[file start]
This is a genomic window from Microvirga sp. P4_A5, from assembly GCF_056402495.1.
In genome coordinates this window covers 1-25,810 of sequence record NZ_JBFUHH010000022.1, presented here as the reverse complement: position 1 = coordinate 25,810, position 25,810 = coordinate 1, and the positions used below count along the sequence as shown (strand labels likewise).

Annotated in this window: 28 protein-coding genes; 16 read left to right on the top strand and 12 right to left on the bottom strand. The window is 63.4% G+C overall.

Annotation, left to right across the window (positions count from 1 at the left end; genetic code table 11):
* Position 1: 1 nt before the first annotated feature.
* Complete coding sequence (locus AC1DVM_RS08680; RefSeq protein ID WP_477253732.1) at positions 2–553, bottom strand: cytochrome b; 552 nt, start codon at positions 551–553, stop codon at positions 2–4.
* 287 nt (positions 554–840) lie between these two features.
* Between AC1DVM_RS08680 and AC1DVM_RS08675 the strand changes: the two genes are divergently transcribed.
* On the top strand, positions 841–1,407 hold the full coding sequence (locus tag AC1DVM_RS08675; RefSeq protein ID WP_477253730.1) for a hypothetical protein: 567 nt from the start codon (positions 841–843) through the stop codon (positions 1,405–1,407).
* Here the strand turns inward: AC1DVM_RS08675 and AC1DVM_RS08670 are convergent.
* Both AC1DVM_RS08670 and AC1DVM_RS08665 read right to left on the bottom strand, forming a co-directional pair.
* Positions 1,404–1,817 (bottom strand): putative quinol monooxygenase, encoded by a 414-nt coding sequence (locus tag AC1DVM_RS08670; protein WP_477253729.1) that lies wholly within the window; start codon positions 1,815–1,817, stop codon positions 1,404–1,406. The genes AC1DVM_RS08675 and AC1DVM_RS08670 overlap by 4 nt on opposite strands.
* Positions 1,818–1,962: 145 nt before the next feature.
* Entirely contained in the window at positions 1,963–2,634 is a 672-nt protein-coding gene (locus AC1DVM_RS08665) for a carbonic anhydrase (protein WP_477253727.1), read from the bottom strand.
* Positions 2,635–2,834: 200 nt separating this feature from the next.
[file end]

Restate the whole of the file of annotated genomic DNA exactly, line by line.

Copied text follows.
This is a genomic window from Microvirga sp. P4_A5, from assembly GCF_056402495.1.
In genome coordinates this window covers 1-25,810 of sequence record NZ_JBFUHH010000022.1, presented here as the reverse complement: position 1 = coordinate 25,810, position 25,810 = coordinate 1, and the positions used below count along the sequence as shown (strand labels likewise).

Annotated in this window: 28 protein-coding genes; 16 read left to right on the top strand and 12 right to left on the bottom strand. The window is 63.4% G+C overall.

Annotation, left to right across the window (positions count from 1 at the left end; genetic code table 11):
* Position 1: 1 nt before the first annotated feature.
* Complete coding sequence (locus AC1DVM_RS08680; RefSeq protein ID WP_477253732.1) at positions 2–553, bottom strand: cytochrome b; 552 nt, start codon at positions 551–553, stop codon at positions 2–4.
* 287 nt (positions 554–840) lie between these two features.
* Between AC1DVM_RS08680 and AC1DVM_RS08675 the strand changes: the two genes are divergently transcribed.
* On the top strand, positions 841–1,407 hold the full coding sequence (locus tag AC1DVM_RS08675; RefSeq protein ID WP_477253730.1) for a hypothetical protein: 567 nt from the start codon (positions 841–843) through the stop codon (positions 1,405–1,407).
* Here the strand turns inward: AC1DVM_RS08675 and AC1DVM_RS08670 are convergent.
* Both AC1DVM_RS08670 and AC1DVM_RS08665 read right to left on the bottom strand, forming a co-directional pair.
* Positions 1,404–1,817 (bottom strand): putative quinol monooxygenase, encoded by a 414-nt coding sequence (locus tag AC1DVM_RS08670; protein WP_477253729.1) that lies wholly within the window; start codon positions 1,815–1,817, stop codon positions 1,404–1,406. The genes AC1DVM_RS08675 and AC1DVM_RS08670 overlap by 4 nt on opposite strands.
* Positions 1,818–1,962: 145 nt before the next feature.
* Entirely contained in the window at positions 1,963–2,634 is a 672-nt protein-coding gene (locus AC1DVM_RS08665) for a carbonic anhydrase (protein WP_477253727.1), read from the bottom strand.
* Positions 2,635–2,834: 200 nt separating this feature from the next.